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SEVENTEENTH ANNUAL SESSION AMERICAN MINING CONGRESS, PHOENIX, DEC. 7-8-9-10-1 1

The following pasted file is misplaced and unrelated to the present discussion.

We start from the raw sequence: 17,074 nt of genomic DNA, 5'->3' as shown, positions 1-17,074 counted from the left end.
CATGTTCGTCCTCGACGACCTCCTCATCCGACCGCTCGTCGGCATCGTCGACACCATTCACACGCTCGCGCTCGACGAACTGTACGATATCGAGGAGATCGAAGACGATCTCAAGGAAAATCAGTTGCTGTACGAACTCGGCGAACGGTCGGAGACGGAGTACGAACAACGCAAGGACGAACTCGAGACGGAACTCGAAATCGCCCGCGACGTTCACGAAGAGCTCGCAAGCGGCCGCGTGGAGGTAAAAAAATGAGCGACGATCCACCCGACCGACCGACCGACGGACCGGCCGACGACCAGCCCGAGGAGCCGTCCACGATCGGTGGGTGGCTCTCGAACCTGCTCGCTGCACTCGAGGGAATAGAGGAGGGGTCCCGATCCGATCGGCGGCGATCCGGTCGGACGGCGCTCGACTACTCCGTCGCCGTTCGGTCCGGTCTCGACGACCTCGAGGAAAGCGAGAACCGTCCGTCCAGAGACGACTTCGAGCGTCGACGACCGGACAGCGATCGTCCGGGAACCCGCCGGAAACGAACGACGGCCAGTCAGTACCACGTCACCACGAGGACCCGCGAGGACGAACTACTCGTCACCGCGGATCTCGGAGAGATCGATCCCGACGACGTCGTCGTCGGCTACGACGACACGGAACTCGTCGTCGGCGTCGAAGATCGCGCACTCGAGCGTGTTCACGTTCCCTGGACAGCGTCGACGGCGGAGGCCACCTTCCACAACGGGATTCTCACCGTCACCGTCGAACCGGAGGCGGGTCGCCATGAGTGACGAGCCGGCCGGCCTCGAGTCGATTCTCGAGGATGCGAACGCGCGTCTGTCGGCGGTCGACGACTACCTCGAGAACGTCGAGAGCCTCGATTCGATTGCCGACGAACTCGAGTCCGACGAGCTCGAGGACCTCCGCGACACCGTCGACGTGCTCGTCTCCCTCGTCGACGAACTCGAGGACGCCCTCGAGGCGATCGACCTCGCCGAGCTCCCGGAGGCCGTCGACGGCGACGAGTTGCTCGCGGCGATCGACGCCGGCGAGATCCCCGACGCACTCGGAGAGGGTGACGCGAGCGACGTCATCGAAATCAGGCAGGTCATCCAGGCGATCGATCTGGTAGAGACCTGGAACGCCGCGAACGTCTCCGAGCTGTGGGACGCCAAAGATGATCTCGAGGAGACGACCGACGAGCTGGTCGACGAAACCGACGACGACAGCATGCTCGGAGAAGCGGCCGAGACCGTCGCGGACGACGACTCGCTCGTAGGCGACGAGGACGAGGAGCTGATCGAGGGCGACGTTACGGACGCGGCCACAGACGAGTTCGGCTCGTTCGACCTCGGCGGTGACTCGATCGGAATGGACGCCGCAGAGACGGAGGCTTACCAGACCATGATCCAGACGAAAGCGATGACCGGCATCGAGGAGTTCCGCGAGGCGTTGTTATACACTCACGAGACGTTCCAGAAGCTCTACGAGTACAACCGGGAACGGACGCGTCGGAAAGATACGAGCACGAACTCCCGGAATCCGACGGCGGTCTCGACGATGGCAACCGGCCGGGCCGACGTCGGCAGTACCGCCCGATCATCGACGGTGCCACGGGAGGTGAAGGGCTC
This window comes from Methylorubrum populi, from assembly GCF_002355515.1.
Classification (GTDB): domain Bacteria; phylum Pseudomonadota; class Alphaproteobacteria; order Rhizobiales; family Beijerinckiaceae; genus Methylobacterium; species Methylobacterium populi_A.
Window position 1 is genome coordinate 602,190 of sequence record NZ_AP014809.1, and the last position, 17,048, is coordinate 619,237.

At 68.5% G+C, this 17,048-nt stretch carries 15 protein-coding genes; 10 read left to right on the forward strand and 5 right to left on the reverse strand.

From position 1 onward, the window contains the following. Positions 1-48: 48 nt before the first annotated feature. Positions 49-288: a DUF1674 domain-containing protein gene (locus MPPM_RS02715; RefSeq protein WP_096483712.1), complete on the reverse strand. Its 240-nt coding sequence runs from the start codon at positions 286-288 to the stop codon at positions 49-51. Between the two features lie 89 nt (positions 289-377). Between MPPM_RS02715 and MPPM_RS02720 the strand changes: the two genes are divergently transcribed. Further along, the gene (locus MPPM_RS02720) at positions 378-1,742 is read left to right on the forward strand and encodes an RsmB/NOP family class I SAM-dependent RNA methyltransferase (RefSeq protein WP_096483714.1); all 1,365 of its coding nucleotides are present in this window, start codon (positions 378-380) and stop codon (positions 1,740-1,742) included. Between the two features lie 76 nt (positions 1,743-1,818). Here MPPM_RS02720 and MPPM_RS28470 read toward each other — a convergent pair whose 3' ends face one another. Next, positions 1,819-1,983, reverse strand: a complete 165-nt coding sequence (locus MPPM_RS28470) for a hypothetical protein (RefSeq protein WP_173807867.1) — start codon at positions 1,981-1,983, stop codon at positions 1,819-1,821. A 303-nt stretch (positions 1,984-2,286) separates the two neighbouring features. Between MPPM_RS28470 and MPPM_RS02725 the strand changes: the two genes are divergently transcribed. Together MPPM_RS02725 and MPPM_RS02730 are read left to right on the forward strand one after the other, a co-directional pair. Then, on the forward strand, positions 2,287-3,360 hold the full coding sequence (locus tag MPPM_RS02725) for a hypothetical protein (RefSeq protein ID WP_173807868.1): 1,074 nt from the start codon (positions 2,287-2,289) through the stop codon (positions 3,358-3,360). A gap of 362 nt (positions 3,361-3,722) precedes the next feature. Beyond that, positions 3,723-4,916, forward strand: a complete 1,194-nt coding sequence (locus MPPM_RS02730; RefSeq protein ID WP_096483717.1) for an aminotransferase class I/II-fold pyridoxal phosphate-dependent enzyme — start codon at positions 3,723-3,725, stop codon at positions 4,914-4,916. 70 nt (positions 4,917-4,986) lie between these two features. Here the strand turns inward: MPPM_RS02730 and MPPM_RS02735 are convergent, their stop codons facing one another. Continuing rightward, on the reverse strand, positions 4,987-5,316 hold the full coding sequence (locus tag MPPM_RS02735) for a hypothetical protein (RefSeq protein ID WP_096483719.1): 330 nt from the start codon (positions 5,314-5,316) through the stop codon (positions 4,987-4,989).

THE ARIZONA. REPUBLICAN, AN INDEPENDENT PROGRESSIVE JOURNAL TV KN.TY-FIFTII YEAR 12 PAGES PHOENIX, ARIZONA, "WEDNESDAY MORNING, XOVj- , mi 12 PAGES VOL. XXV, NO. 181 ALLIES ATTACKED IN FORCE BY GERMANS AND GREAT BATTLE IS ON Kaiser's Troops I lave Heavy Reinforcements and Fresh . (inns for Renewal of the Effort to Cut Through Allies' Lines IS SOLDIER FIRST THEN MISSIONARY ENGLISH, HOWEVER, HOLD THEIR OWN ! LONDON, missionary ; ; tilt Itritish i. an infernal Nov. 24. ttempted gunboat machine A liirman to blow up Invarf with in a West Battle of Lodz Also Con tinues and on Czensto-rhowa-( 'racow Front Con fliet Develops Siieeess- fnllv for tlie K'ussians Puce ds- f ASSOCIATED PRttSS DISPATCH 1 LONDON. (Wednesday) Nov. "The allies have been attacked in from Ypri's to La Hassce" says a patch I'nim the Daily Chronicle corre spondent in northern Frame. T'.ie dis patch continues: "A terrific battle has comment cd. the Ormans have heavy reinforcements and fresh guns for this renewal of an effort to cut through the allies' line. The English artillery, however, thus far has thwarted aU German attempts." The Petrograd correspondent of Ren ter's forwarded the following Russian official statement given out at Petro grad: "The battle of Lodz still continues. At one point t he Russian cavalry at tacked a hoily of retreating infantry, inflicting great losses and capturing heavy guns. On the Czcnstoohnwa Cracow front the liattle is developing successfully for the Russians. The enemy's attempts at counter attack Mere repulsed." The admiralty announces that yes terday all points of military signifi cance in Zecbrugge were subjected to severe bombardment by two British battleships. The German opposition was feeble. The extent of the damage is unknown. The British shins return- African harbor recently, accord ing to a late colonial office re port. When asked how he found such an act compatible with his tailing he replied that he was a soldier first and a missionary afterwards. Gotham Exchange Will Be Opened Next Saturday i APSOCIATKD press dispatch XKYV YORK, Nov. lit The .-is-i:' nf I he .stock exrhanpe to reopen rext Saturday for restrietpt dealings 1:1 IMcd bonds overshadowed nl! : oilier developments in the financial . !istrirt. The move is unusually im I j.-rtant because it is approved by liic j foremost banking interests, which, it is understood, ::re ready to give more i than niorj'l support to a resumption i of operations. Apart from this n jtion ff the (xchane, the greater :ise : shown by the ItM-a money market ! hi 1 pert to stimulate sentiment to an ; unusual decree, ('all money is ahun idant at 4 U per cent, and ninety-day loans at 4 ;t-4 per cent. There is a ;deidci increase in available cash for j .H ma n tier of accommodations. Fi jnancial houses with foreign affili.i j t ions n-i-orted further strengthening :of credits here by belligerent nation.;. SEEMS MONARCHS WITHOUT A COUNTRY ARE BELGIUM'S KING AND QUEEN TO BE WAVERING Another advance is quoted in price of copper and suggested an creased inquiry for that metal. e the Decisive news from the Polish bat- j CaYdUial WJW tletteld is expected hourly. Though I victory by either Russia or Germany would vitally affect the course of the winter campaign both in the east and west, there is no assurance that there has been any definite result, although Petrograd messages declare the Russians have inflicted at least a temporary reverse upon the Ger mans in the angle between the Vis tula and the Warta rivers. P.oth combatants have achieved these strokes before w ithout settling the fortunes of war permanently. The correspondent of the Paris Matin describes the Germans as flee ing, while the latest I'etrograd offi cial bulletin says the German are re treating. Rerlin announces officially that the issue has not yet been decided. On the snow-covered fields of Pel- ; gium and France quiet continues, the only unusual Incident being the bom bardment of the towns of Zechragge , and Ileyst by British warships with i a few shells which struck the hotels where the German staff is quartered and other buildings, while the German shore batteries were unable to reach the warships in reply. The Hague reports railway com munication with Antwerp has been suspended and no travelers will be admitted to Belgium during the next few days. The Germans are believed to be on the eve of another assault upon the allies' defenses, but for the time being there is a nearer approach to a rest for the armies spread out from istend to Verdun than at any time during thej two months. Portugal has taken a final plunge into the war. The Portugese congress has decided the country will co (Continued on Page Four.) Attacked Tango Dies In Paris PARIS, Nov. 24. It is reported that Cardinal Aristides Cavallaria, patri arch of Venice, died here todav. He was born at Chioggia in $49 and ! was raised to the cardinalate in 1907. He was noted for his simple piety. , Oil various occasions he expressed himself volubly against the immodest J dress of women, and on occasion it is said he stopped a church service i to make a woman worshipper cove' her openwork shirtwaist. On January last Cardinal Cavallari issued an episcopal letter strongly condemning the tango dance, declar ing "only those who are lost to all moral sense can endure it." He ordered all ecclesiastics to deny absolution to those who danced the ! tango. I WARREN LA RUE THOMAS DEAD fAMSOCtATEU PRESS DISPATCH PITTSBURG. Nov. 24 Warren La Rue Thomas, aged seventy, past grand master of the Grand- Kncampinent, Knights Templar of the United States, died yesterday at Tucson, according tv a message received here. He was born in Danville, Ky. WELSH DEFEATS YELLE ASSOCIATED PRKSS DISPATCH HOST IN, Nov. 24. Freddie Welsh, lightweight champion, defeated Fred Yelle of Taunton in 12 rounds. Now You Listen to Me! iiii MEXICO cur cars Arc Kxpressed in Of ficial Reports to Wash ington Government That tic Will Fnllmv Ohrt'gon and Abandon (Capital This new picture of the King and Queen of Belgium has just reached the United States. "Of all the heroes of this enormous war who will live in the memory of man," says Maeterlinck, the-f amou3 Belgian author, "one of the purest, one who can never be loved enough, is the great young king of my little country the most sensitive and mildest of men, discreet, silent, of delici ous timidity, who loves his people no less than a father loves his children." Ever since the war started King Albert has personal ly led his gallant little army. Thinking only of the welfare of his people, he has forgotten self, and even his enemies say of him that he is every inch a king. VILLA APPROACHES NKAR HIS GOAL It is Now Believed That Villa Will IV Unaided to Kilter Mexico Citv in a Few Days Practical Iy Without Resistance ' ASSOCIATED PRESS DISPATCH 1 WASHINGTON, Nov. 24 Fears that General Lucio lilanco would follow Gen. i duegon and abandon Mexico City, were expressed in of ficial reports to the I'nited States government. Zapata's forces have been fighting with Itlanco's men in the outskirts of the capital and Vil Lla's forces arc rapidly approaching from the north. Although there have 'been reports that Blanco would re ;main and arrange n peaceful entry for the Villa forces into Mexico City, the official advices indicate he is likely to Join ohregon, his superior officer, who is moving his forces along the west coast through the states of Tepic. Colima and Sinaloa. Indications that Blanco is wavering in his decision to protect the capital against the invaders created an im pression in official circles that the Villa advance guard is close. From George C. Ca rot hers, the American consular agent with Villa, advices dated at Queretaro last Sunday stated that Villa expected 'to arrive in Mex ico City in a few days and to oc cupy the capital without resistance Telegraphic communication between Vera Cruz and Mexico City is un certain and officials though confi dent that foreigners will not be dis turbed, manifest much anxietv. Enrique C. i.lorente. Mexican con sul at El Paso during the madero regime arrived here as the Washing ton representative of Gutierrez, who has been designated provisional presi dent by the Aguas Calientes convention. The evacuation of Mexico Citv is regarded as a strategic move by the Carranza supporters, as the beginning of a general mobilization. Villa's partisans say their forces are better equipped, and control more territory than Carranza. Roth sides seem to consider civil war inevitable with a more definite alignment of the vari ous generals as the factional strife develops. Rafael Zubaran Capmany, Carran za's confidential agent has issued a statement praising the president of the United States for the withdrawal of American troops rom Vera Cruz. Capmany's statement in part fol lows: "The evacuation of Vera Cruz by the American troops serves tangibly to establish pre-existant facts r i Ik1 J. tf i m m. ft' f , TWENTY-TWO OF THOSE ABOARD HANALEI ARE DEAD OR MISSING NEWSPAPERMEN i GIVEN GLIMPSE I OF ACTUAL H: Out of Sixtv-two Who Were on the Ill-fated Schooner When She Struck Duxhury KYcf Forty Are Known to lie Alive SrifVJVORS APE AT POLIXAS irahic Story of Life in the Trenches and of Sensa tions' Under Fire is Se cured Through Courtesy of General only of the unswerving steadfastness! of President Wilson and the princi ples of justice that actuate a great political party, but also the genuine inclination of the great and powerful American people. 'Actions such as these bind strong ly the ties of national cordiality and serve to strengthen the already ex isting feeling of friendship between the two nations who have been call ed to similar destinies. I think I interpret the opinion of all Mexicans, and certainly all true and patriotic Mexicans, irrespective of class or faction, when I say that yestcrdiy was with us a day of na tional rejoicing. It is not strange that in such moments some few words of displeasure may have been voiced. But when peace has been restored the hot passions which agi tate lis today, have been calmed and after the turmoil of social and poli tical reconstruction we resume our daily 'peaceful occupations, then all Mexicans without distinction, will re- PAR1S, Nov. 21. The general in ( ommand of tiie troops along tlw battle line of the allies between the Oise and the Somme, assigned a stalf not i officer, aays a dispatch to the Il.ivas n French news of the milita-.-y aces Blackened hy Oil Strewn Waters Enclosing Heath Peef, They Spend Part of Day Peciijieratin"; Xear Scene of Wreck (Continued cn Page Two) FIRE MENACES GIRLS' SCHOOL This early shopping idea is a good thing for everybody HELP IT ALONG! ASSOCIATED press dispatch BRISTOL, Va.-Tenn. (Wednesday) Nov. 25. Re ports received here at 2 o'clock this morning from Abingdon, Va., say the Stonewall Jackson Institute, the Presbyterian girls' school there, is afire. The Martha' Washington college, a Methodist girls' school nearby, is also threatened. The Bristol fire department is prepared to send aid on a special train. agency, to show sixtet paper men something eperations there. "When we approached the firin.j zone.' says the dispatch, ''we de scende dinto the main trench w.lIi which was connected a system of j cuts. The trench was six feet wide and three and one-half to four li-'-' j deep. We followed it as it wound i up the slope for a distance of two j and one-half miles, while tin- noi ." of musketry came nearer and nearer. J "Here, face to face, within range of i each other's forces, men were shoot -ing at each other, point biank, whip from every ridge and every mou:rl, covered with four inches of snow, un seen batteries completed the turmoil of war. Here and there a head lis -s (autiotisly above the white-crested trench, there are six ipiick shots, and then the head disappears as thoimh swallowed up by a sea of snow. TIP-; is all the spectators could see -f hundreds of thousands of m-n in burrows who were ready to issie; forth at the slightest alarm. "Vast chambers roofed over with branches of trees, with stout wonder. ' pillars in front to support sacks of earth to nrotect the men inside alike from shells and tempests. These are underground forfc for modern war faie, with sanitary ditches, kitchens, mess, and bunks for riflemen await ing their turn on the firing line. In front rises an ancient windmill, neu tralized without the form of an ar mistice, whence provisions are brought to the trenches of both com batants. Farther on, the trenches ate so near each other that the, Germans and French exchange newspapers. "Complicated barbed wire defenses protect the trenches here from sur prise. At the converging point on one spot stands a building at the wr.lls of which the enemy arrived at the same time, and a German rifle man, breaking a hole through the wall, thrust his bayonet under the ru se of a French sentinel. "This spot ts where the situation f ASSOCIATED PRESS DISPATCH SAN FRANCISCO, Nov. 24. Out of thfe 62 persons who were aboard the steamer Hanalei when she crashed into the northern spur of the Duxbury Reef shortly before noon yesterday, forty are known to be alive tonight and fourteen dead have been identified. Two bodies, have been recovered but their names are unknown. Six are mtssinq. SIDNEY LONG Fl 1 DEAD Survivors Recuperating IP tl.I.VAS. Nov. -J4. Survivors of the wrecked steamer Hanalei, their faces blackened by the oil-.strewn waters en closing the Ouxbury reef, spent the greater part of the day here recuper ating from the terrible experiences of the last eighteen hours, of these. Mar rom ,-ompany officials eared for in the dormitory of the big wireless station, two women and one boy of eight, Har old Turkenson, who won his life and safety b a thrilling ride through the surf astride a spar when the stricken hip slipped from the reef at four ti'cpM k this morning. He was the center attraction. Strewn over the dormitory railing, ami hanging from the windows were the sodden (lot lies of the wreck vic tims, while the victims themselves sat in chairs enveloped in blankets, or lay asleep on cots and mattresses. First aid supplies had been sent by the steamship company from San Rafael the night before. There were no com plaints, no criticisms. The racked nerves of the men demanded tobacco. The first question asked by each new arrival was: "Have you anything to smoke?" Two survivors were so seriously hurt they were removed to the San Rafael hospital, t . I . Klmcoe ot Visalm, a passenger, fractured his right leg when he was caught among the timbers tit the time the Hanalei slid into deep wa ter. Thomas McTeague, first mate, was badly injured late Monday .night when the Hanalei's life gun exploded. Ho suffered internal injuries, hut it is said he will recover. Almost crazed with pain. McTeague battled his way to the beach early today. lielnw the dormitory lay a peaceful sea, with hardly a ripple to mark the line of the treacherous ledge and close One of the Best Known Residents of Arizona and Pioneer of the Territory Dies at the Age of Eighty six Years (Special to The Republican.) TICSOX. Xov. 24. Sidney De Long, first mayor of Tucson, aged SS c;irs, died here this morning. He was the president of the Society of Arizona Pioneers and commander of Xegley post, No. 1, G. A. R. He was a former receiver of the land office and held at different times the office of county 'supervisor and treasurer. Mr. lie Long was a member of the firm of Tully & Ochoa in the days before tl'.e railroad. He was a post trader at Fort Bowie for fifteen years end a personal friend of the Apache chiefs Magnus, Oolorow and Cochise. He led the white attack against the Apaches around Fort Grant, for which he had 100 Indians indicted b a special grand jury and then ac quitted in 1871. The Masonic lodge and the G. A It. will conduct tho funeral on Wed u3 day afternoon. He was a school teacher pad a civil engineer. Horn in New Tork state, he removed to Kentucky and later to California, where he resided when the war broke out. He was a member of the California column which was stationed at Tucson dur ing the war. Poath was 1ue to nat ural causes. He leaves a daughter, who is here for the fni.eral. OFFICIAL VOTE CONTAINS MUCH OF INTEREST Governor Candidate Cast Altogether 51,007 Votes Party Councils and Com mittees Are Based on This .Vote PROGRESSIVES SHOW UP WELL Three Candidates of Third Party Press Close to the Leaders Governor Hunt Received 555 Less Than Majority ; The complete count of the vote cast in the state at the recent election, as reported to the state canvassing beard, shows some interetlng figures. The total vote cast for governor in the election, which is that upon which representation in the party committe end party council is based, was 51,017, of which Governor Hunt received 25,226, r just a few less than a ma jority of all the votes cast. In like manner Congressman Hay oen and Senator Smith cast heavy votes, more than equalling all their opponents. The total vote for con gressman showed 44,665, or much less than that for governor, while the vote for senator was 44,893. One of the features of the returns was the splendid running of Captain J L. B. Alexander for attorney gen eral, Frank H. Parker for tax com missioner and P. H. Hayes for Judge of the supreme court. AU these gen tlemen were the candidates of the progressive party. Hayes led the ticket with 8.890, Parker followed with 8.367, and Captain Alexander came third with 6,713. The canvas of the vote on the vari ous propositions that were submitted to the people has not quite been com pleted. There are still some counties missing, notably Maricopa and Taw iai. Supreme Court Thomas Armstrong (R) 1 .278 Walter Bennett (R) ;),686 W. S. Crowe (S) 3,72? I). L. Cunningham (D) 20,057 Alfred Franklin (D) .17,924 P. H. Hayes (P) 8,899 Jas. X. Morrison (S) 8,242 Henry D. Ross (V) 21.692 Tax Committor C. M. Zander D) 1C339 P. J. Miller (D) 14,721 Frank H. Parker (P 8,367 J. E. Suits (P) 2.094 Thos. E. Campbell R) 15,765 H. Vance Clyraer (R) 3.605 E. J. Perry (S) 2,751 E. B. Simanton (S) 1,721 United States Senator Mark A. Smith D 25,800 J. Bernard Nelson P) 2.60S J. L. Hubbell R 9.1S3 Bert Davis (S) 3.582 Eugene W. Chaf:r. (I) 7,293 Congressman Carl Hayden H) 33.306 Henry L. Eads (R) 7.58.; Clrich Grill (S) 3.77i Governor Geo. W. P. Hunt (D) 25,226 Geo. U. Yoang (P) 5.206 Ralph H. t ameron (R) 17,602 J. R. Ba. aette (S) 2,973 Secretary of State Sidney T . Osborn (D) 30 920 C. G. Mle (R) 9.817 Mrs. !.eroy Ikenberry (S) 4,299 Auditor J. t . Callaghan (D) 32.796 CI ,.s. R. Greene (S) i,097 Treasurer Mitt Sims D) 26.597 Thos. H. Rynning (R) 11.630 Chas. P. Myers (S) 4,31? Attorney General Wiley E. Jones (D) 23.477 J. L. B. Alexander (P) 6.713 Jos. E. Morrison (R) 12.632 Superintendent of Public Instruction V. O. Case (D) 26,893 Mrs. Rose Krebs (R) 12.935 Wm. Moore Claydon (S) 4,082 Corporation Commission A. W. Cole (D) 25.733 V. P. Geary (D) 27,5-:4 F. A. Jones (D) 29.6S1 F. P. Moore (P) ,r,5 Robert Mitchell (R) 9 466 (Continued on Page Four.) Wilson Will Urge Merchant Marine In Next Message (Continued on Page Six) I- (Continued on Page Four) WASHINGTON, Nov. 24. The inti mation that ti e president expects to press the federal merchant and ma rine bill in a message to congress next month came from the White House with the announcement that the president did not consider enough ships hava taken i l vantage of the emergency America : registry act to interfere with his lans evolved after the outbreak of th - war. . t Officials conversant with foreign commerce declare the way is clear of diplomatic tangles for a resumption of the normal export business in cot ton and other noncontraband goody, provided enough vessels of suitable character can be secured. Vessels under the American flag previously owned by belligerents are subjected to delays. The president has shown continuous interest in the govern ment merchant marine plan. His de termination to press the Alexander bill providing for a merchant marine was undisturbed by the opposition it met in congress when it was broach ed. The president believes such ships can open new trade routes unprofit able at first, but ultimately valuab'e.